Like any form of exercise, it’s best to try different methods in order to get all of the pelvic floor muscles working. These can include quick exercises, where the pelvic floor muscles are quickly tightened then relaxed; and slow exercises, where the pelvic floor muscles are tightened for 10 seconds before relaxing. These exercises work best when each squeeze of the pelvic floor muscles is as tight as possible.

All you have to do…

Step 1

Sit, stand or lie down with your legs slightly apart and relax your thighs, buttocks and abdomen muscles.

Step 2

Tighten the ring of muscle around your front and back passages drawing the pelvic floor muscles up inside.

Step 3

Try to complete up to 10 slow squeezes and 10 fast squeezing exercises.

Step 4

Repeat these exercises 4–5 times every day.

How to identify your pelvic muscles

Identifying your pelvic floor muscles can be a bit tricky and it takes practice to find and squeeze your pelvic floor correctly. Whilst locating these muscles, refrain from using your stomach, buttock and leg muscles when trying these methods.

If you continue to have difficulty, speak to your doctor to determine the best ways to manage and reduce leaks for you and your body.

You can identify the muscles located around the bladder opening by starting and stopping your urine stream. If you are able to stop mid-stream, you’re using your pelvic floor muscles.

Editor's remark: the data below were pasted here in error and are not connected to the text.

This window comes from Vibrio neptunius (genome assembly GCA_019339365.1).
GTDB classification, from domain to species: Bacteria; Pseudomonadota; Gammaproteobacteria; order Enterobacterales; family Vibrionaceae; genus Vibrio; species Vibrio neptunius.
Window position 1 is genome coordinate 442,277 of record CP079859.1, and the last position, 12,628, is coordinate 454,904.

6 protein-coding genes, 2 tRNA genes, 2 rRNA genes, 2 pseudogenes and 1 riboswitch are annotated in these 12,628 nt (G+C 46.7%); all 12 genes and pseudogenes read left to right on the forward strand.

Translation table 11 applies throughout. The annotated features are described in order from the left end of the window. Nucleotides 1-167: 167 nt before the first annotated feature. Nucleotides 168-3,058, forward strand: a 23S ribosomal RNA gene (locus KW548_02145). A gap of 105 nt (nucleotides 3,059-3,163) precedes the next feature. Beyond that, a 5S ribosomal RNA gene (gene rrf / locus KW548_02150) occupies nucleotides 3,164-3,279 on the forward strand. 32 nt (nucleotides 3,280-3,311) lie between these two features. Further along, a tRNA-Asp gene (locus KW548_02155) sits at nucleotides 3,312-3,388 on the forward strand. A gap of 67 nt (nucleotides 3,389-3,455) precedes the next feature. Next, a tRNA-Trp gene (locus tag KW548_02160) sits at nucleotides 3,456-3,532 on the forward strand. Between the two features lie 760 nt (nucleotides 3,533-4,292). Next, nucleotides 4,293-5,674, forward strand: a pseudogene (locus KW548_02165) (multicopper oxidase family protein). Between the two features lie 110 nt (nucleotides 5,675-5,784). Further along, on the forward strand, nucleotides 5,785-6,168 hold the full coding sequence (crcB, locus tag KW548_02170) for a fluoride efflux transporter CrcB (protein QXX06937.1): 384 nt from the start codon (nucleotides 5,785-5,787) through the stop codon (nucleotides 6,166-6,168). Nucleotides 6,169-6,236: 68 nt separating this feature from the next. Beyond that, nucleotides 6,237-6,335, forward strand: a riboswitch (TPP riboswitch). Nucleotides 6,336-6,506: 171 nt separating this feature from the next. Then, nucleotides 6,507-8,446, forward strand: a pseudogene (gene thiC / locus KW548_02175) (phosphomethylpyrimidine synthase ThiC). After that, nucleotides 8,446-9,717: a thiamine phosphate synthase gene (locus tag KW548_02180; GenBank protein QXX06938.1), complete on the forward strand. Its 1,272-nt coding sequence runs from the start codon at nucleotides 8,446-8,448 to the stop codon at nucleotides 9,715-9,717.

Another way to identify pelvic muscles and complete your pelvic floor exercises is to tighten the muscles around your back passage (as when holding back wind or at the end of a bowel movement). A proper pelvic floor squeeze also works to lift the engaged muscles upwards. Use a hand mirror to see if you can notice any upward movement when you contract your pelvic floor muscles.

Don’t stop drinking water

Holding back on hydration is one of the first things women do to combat light bladder leakage. Drinking water comes easily for some people – they just really enjoy it. For others, it can be a little bit harder to embrace the H2O. And then there are some who avoid it because they think it will add to their bladder weakness.

It’s a myth.

In fact, the concentration of urine from low hydration can actually irritate the bladder.

Symptoms may also get worse when you are stressed or triggered by caffeine or alcohol.

So, don’t avoid drinking water, but stick to sipping often throughout the day versus large amounts at one time. Also try keeping a diary of foods and drinks which might make your light bladder leakage worse. This will help you understand whether certain acidic, spicy or salty foods are having an effect on your bladder.

It’s a common belief we need to drink eight glasses of water a day for optimal health. This isn’t actually necessary, as most of what we need is already in our food, but there are still lots of reasons to drink plenty of water.

Wonder water – Did you know?

Water can keep your weight down.

If you are hungry and it’s between meal times, have a glass of water before you reach for the chocolate biscuits.

Water helps energise your muscles during exercise.

When muscle cells don’t have enough fluid, performance can be compromised as they don’t work as well. Make sure you drink a small amount of water before, as well as during, exercise.

Water helps you look good.

If you’re dehydrated, your skin can look dry and more wrinkled than normal. When you are properly hydrated your kidneys work at their best to get rid of excess fluids.

If you are holding back on water, it’s time to stop.